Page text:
Interestingly, not all people exposed to the same traumatic event subsequently develop PTSD symptoms. Instead, the frequency and intensity of this occurrence were related to individual and social risk factors (Kroll, 2003; Sareen et al., 2013; Stein et al., 2007; Yehuda, 2002; Andrews et al., 2007; Smid et al., 2009; Utzon-Frank et al., 2014). For example, intentional trauma is more strongly associated with PTSD than unintentional traumatic events (Kessler, 1995; Kessler et al., 2014), and longer durations of trauma exposure are associated with increased risk of PTSD ( Nagamine et al. People, 2020), while women are twice as likely as men to experience PTSD (Tolin & Foa, 2006). Furthermore, while most subjects exhibited "resilience" (Ioannidis et al., 2020; Kalisch et al., 2019) and recovered from PTSD without long-term consequences, a small proportion of patients may experience comorbid mental illness. (Henderson et al., 2000; Kessler et al., 1997; Qassem et al., 2021). These may include generalized anxiety disorder and major depressive disorder, which have overlapping symptoms and are often interrelated (Qassem et al., 2021), leading to further impairment and increased risk of suicide in subjects (Flory and Yehuda, 2015). Additionally, PTSD often coexists with bipolar disorder, schizophrenia, and problematic alcohol and drug abuse.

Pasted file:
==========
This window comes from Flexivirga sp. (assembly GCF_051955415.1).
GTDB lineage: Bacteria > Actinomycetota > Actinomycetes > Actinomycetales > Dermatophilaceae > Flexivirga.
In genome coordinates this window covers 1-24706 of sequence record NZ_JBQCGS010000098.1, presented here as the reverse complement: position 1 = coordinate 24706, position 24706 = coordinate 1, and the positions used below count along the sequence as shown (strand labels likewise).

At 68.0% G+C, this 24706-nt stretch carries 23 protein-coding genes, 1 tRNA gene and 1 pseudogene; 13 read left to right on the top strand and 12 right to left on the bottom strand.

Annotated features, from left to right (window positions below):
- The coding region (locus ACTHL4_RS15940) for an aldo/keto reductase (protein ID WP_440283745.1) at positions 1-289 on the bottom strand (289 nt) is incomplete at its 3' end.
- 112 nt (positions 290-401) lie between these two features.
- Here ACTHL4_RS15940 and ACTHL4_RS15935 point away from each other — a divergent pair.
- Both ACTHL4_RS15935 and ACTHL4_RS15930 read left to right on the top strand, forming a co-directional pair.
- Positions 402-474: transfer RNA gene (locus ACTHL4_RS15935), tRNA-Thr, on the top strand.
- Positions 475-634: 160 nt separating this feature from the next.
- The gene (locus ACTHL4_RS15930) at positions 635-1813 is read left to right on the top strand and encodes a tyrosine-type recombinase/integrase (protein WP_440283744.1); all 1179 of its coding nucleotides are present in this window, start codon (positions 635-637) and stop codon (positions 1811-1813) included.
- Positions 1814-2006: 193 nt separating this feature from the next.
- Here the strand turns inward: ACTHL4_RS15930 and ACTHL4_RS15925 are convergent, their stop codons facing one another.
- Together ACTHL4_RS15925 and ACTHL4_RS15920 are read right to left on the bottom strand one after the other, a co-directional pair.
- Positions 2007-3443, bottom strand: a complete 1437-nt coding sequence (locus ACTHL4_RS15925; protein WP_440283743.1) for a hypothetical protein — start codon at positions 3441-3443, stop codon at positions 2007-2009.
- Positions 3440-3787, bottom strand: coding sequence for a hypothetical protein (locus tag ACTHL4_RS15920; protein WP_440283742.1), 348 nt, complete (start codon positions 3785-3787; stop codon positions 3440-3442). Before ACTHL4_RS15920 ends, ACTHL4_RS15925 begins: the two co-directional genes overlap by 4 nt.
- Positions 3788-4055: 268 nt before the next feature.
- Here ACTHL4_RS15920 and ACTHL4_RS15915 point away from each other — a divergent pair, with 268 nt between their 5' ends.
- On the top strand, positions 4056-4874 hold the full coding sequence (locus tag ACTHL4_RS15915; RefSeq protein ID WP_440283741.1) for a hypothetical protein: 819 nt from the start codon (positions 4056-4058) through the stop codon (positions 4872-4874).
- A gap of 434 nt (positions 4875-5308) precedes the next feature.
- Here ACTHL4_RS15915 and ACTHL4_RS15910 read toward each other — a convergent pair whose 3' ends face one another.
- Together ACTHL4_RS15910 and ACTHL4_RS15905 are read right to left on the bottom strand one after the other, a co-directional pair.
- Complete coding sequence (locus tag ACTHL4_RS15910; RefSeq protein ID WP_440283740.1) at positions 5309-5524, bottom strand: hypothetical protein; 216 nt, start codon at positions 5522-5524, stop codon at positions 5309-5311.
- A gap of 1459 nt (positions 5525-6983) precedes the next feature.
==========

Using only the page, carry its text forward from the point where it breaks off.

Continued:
An intensive research effort is underway to explore the pathophysiological dynamics of PTSD, but many unknowns remain. Primary messages describe PTSD with altered biological factors and mechanisms associated with brain circuitry (ie, dysfunctional threat detection, emotion regulation, and situation processing), neurochemical factors (eg, noradrenergic system, serotonin signaling, dopamine ) and the HPA hypothalamic-pituitary-adrenal system) (Al Jowf et al., 2023; Toledo and Carson, 2022). Unraveling the pathophysiological mechanisms underlying PTSD may support the identification of reliable and appropriate PTSD biomarkers that may facilitate more accurate diagnosis and help identify resilience to increased risk of persistent physical and mental health problems after less exposure to trauma. of the individual. Several potential biomarkers are associated with pathophysiological changes in subjects with PTSD, but their identification remains a key open challenge (Al Jowf et al., 2023). PTSD is a multifaceted mental health disorder with variable syndromes (Bonanno, Mancini et al., 2012), and this diagnostic heterogeneity associated with a multifactorial etiology has led to a lack of disease-specific biomarkers to date (Domingo-Fernández et al., 2019). ; Lehrner and Yehuda, 2014; Yehuda et al., 2013). Furthermore, even when reliable PTSD biomarkers can be identified, it is difficult to determine their specificity for PTSD (unlike any common comorbid psychiatric disorder). Another question is how changes in marker values are affected by comorbidities or symptom severity. From this perspective, it would be useful to identify biomarkers associated with specific types of trauma.